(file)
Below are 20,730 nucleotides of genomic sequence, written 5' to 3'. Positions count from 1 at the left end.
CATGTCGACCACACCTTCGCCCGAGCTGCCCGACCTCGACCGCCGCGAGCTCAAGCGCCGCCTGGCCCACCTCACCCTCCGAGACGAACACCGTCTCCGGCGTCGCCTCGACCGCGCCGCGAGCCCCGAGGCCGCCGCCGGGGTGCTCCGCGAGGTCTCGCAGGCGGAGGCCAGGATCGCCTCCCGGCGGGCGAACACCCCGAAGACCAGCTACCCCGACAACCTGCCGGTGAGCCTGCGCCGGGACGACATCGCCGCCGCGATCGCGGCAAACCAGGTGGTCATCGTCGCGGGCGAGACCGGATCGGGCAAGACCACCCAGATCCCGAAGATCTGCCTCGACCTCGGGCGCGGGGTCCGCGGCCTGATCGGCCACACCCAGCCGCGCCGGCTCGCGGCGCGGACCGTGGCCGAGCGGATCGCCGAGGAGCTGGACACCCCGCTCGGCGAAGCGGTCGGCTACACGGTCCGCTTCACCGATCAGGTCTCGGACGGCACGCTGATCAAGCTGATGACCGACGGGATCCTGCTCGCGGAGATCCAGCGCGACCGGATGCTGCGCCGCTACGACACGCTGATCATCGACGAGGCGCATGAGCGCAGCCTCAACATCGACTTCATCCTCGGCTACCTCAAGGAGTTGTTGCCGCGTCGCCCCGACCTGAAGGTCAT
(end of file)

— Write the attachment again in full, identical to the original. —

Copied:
Below are 20,730 nucleotides of genomic sequence, written 5' to 3'. Positions count from 1 at the left end.
CATGTCGACCACACCTTCGCCCGAGCTGCCCGACCTCGACCGCCGCGAGCTCAAGCGCCGCCTGGCCCACCTCACCCTCCGAGACGAACACCGTCTCCGGCGTCGCCTCGACCGCGCCGCGAGCCCCGAGGCCGCCGCCGGGGTGCTCCGCGAGGTCTCGCAGGCGGAGGCCAGGATCGCCTCCCGGCGGGCGAACACCCCGAAGACCAGCTACCCCGACAACCTGCCGGTGAGCCTGCGCCGGGACGACATCGCCGCCGCGATCGCGGCAAACCAGGTGGTCATCGTCGCGGGCGAGACCGGATCGGGCAAGACCACCCAGATCCCGAAGATCTGCCTCGACCTCGGGCGCGGGGTCCGCGGCCTGATCGGCCACACCCAGCCGCGCCGGCTCGCGGCGCGGACCGTGGCCGAGCGGATCGCCGAGGAGCTGGACACCCCGCTCGGCGAAGCGGTCGGCTACACGGTCCGCTTCACCGATCAGGTCTCGGACGGCACGCTGATCAAGCTGATGACCGACGGGATCCTGCTCGCGGAGATCCAGCGCGACCGGATGCTGCGCCGCTACGACACGCTGATCATCGACGAGGCGCATGAGCGCAGCCTCAACATCGACTTCATCCTCGGCTACCTCAAGGAGTTGTTGCCGCGTCGCCCCGACCTGAAGGTCAT